It could seem strange to wish everyone a happy new year so long after the official changeover of the calendar to the New Year; however it is the start of a new academic year and an important beginning, whether for students starting at the Academy this year, or for students progressing to the next year level. Resolutions are often made at the start of a year. Few resolutions are actually implemented for very long; most are forgotten before memories of New Year celebrations fade.
Research, conducted by Wharton professor Katherine Milkman and colleagues, has identified the importance of ‘temporal milestones’ or ‘landmarks’ when making resolutions. This research indicates that we want to distance ourselves from our past, imperfect, selves and will use any ‘marker’ along our journey to signify a fresh start. This marker becomes the impetus for focusing upon a distant goal, for changing direction if necessary, to create an improved self. New Year’s Eve is the most significant marker recognised in our society; however the start of a new academic year, a new term, a birthday or even a new week, can act as an adequate marker for initiating change.
Ancient Romans placed stone markers at specific intervals along their roads to show the distances between settlements as people walked or rode horses along the route. The action of stopping at a milestone marker to review the past (where have I come from?); to turn attention away from the current point in a journey (where am I now?), towards more significant but distant goal (where do I want to go?) in order to determine the best direction (how do I get there?) and how much further there is to travel (what still needs to be done?) helped thoughtful travelers reach destinations. Modern road signs continue to provide information, with distance and direction signs to help motorists reach destinations; however drivers speed along modern highways, unable to stop and barely registering relevant information. Life can seem similarly hurried but individuals who take the time to stop at markers can make important decisions about the course of their journey.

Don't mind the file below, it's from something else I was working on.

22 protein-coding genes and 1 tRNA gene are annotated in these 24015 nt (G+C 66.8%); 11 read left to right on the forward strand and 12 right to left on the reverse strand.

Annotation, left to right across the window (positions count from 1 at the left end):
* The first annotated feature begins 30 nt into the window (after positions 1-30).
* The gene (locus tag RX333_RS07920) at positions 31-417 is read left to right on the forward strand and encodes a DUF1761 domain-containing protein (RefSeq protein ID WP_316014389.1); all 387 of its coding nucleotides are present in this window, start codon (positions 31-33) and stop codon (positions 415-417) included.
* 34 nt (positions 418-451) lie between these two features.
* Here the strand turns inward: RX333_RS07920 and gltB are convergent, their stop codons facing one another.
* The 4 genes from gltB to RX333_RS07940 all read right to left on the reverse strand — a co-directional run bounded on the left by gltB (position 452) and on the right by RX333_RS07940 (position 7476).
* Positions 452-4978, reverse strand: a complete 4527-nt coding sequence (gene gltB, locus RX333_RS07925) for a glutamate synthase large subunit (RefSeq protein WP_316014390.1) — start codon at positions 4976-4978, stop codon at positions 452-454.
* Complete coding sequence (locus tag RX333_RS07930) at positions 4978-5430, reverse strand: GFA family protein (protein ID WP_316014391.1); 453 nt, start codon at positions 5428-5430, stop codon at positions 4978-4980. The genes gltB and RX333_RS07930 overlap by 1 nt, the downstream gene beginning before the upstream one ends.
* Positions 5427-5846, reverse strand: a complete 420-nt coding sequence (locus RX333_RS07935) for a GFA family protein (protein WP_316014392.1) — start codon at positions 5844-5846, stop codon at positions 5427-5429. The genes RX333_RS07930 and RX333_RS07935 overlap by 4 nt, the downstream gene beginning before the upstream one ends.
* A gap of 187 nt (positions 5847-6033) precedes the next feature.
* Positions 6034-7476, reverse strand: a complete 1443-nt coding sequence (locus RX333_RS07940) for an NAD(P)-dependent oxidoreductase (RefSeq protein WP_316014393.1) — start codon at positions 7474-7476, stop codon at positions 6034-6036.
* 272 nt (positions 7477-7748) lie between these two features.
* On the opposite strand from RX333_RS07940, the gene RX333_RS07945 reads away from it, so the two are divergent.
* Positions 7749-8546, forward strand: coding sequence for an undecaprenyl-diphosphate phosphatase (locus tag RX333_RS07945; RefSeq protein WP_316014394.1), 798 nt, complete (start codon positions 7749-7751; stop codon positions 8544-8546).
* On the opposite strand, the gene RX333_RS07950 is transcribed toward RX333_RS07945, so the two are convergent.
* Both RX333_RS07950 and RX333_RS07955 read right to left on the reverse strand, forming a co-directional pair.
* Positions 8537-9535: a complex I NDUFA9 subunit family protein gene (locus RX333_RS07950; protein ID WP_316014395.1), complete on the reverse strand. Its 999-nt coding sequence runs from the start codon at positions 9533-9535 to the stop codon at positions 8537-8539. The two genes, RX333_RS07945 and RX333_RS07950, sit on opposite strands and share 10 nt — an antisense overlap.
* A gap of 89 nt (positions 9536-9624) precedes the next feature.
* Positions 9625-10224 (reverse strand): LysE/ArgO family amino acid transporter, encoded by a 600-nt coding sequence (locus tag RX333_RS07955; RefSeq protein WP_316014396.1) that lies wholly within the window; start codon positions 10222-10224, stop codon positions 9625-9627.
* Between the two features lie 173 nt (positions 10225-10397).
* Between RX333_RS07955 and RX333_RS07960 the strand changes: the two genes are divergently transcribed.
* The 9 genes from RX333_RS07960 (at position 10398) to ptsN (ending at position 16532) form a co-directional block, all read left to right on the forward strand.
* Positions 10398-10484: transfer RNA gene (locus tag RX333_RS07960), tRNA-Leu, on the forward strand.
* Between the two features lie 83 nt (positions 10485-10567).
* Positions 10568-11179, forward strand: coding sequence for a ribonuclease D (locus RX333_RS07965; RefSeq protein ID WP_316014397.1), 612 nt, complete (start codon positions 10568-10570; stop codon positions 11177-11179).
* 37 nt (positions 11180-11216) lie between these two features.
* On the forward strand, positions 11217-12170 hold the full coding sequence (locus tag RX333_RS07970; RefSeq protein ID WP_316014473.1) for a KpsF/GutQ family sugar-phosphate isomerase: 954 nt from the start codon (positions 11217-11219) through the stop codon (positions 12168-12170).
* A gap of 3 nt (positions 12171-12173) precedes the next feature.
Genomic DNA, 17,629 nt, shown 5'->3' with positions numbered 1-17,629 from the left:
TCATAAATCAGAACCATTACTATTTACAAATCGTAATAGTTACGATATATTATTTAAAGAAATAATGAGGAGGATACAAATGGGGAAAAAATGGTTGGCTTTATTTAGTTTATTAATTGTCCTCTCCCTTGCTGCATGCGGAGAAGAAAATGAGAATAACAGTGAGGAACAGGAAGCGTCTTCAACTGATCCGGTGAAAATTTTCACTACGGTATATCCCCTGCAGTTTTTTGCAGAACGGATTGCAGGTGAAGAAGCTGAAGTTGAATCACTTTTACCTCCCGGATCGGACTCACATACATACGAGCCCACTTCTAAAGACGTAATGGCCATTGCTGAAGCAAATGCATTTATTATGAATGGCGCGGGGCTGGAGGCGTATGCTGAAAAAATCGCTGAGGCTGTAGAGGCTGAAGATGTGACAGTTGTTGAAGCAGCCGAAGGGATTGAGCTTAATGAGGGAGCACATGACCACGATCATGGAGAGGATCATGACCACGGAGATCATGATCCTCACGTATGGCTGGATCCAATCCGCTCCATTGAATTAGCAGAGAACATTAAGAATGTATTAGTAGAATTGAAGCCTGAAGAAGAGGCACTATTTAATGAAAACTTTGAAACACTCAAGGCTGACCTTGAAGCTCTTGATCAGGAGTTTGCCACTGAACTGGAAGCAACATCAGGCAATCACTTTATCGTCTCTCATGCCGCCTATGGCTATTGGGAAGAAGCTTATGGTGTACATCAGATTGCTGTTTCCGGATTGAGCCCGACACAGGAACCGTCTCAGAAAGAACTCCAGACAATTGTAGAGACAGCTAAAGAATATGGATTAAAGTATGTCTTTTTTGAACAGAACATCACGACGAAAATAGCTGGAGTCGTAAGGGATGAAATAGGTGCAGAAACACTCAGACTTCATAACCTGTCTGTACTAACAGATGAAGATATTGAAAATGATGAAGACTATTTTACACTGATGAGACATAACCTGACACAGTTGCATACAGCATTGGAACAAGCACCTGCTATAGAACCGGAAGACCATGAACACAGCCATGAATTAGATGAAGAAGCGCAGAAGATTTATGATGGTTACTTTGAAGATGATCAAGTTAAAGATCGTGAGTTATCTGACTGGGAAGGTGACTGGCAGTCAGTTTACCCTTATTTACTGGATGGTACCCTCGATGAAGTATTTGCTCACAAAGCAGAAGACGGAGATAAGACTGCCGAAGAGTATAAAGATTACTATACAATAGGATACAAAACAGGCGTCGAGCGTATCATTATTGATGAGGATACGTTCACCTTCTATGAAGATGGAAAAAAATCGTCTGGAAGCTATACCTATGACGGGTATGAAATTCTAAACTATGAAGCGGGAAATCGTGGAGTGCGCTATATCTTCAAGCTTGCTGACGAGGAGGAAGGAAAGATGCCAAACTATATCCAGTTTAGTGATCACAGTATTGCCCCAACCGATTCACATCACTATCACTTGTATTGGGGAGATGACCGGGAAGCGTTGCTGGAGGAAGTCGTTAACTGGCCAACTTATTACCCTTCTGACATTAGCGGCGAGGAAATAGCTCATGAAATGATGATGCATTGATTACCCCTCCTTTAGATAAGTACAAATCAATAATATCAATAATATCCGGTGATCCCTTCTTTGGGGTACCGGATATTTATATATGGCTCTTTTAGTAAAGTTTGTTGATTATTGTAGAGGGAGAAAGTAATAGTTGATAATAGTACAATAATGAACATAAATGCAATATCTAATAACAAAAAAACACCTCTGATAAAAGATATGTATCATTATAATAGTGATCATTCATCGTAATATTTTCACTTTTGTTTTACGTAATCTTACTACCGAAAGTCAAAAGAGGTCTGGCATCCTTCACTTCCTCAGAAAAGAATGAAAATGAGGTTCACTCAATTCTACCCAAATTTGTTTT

Temporal markers serve to distinguish the old from the new. They are described by Milkman and her colleagues as signifying the start of a new ‘mental accounting period’ – just as a new calendar year, a new financial year or other markers set the parameters of a financial accounting period. It is during these periods that we take account of ourselves; effectively weighing up our plusses and minuses. A new accounting period provides an opportunity to review past performance, to begin afresh with initiatives that are expected to improve results at the end of the current accounting period. So it is with reviewing our own progress: a marker, such as the beginning of a new academic year, provides an opportunity to decide upon initiatives and undertake actions that will enable the achievement of personally meaningful goals.
© Michele Juratowitch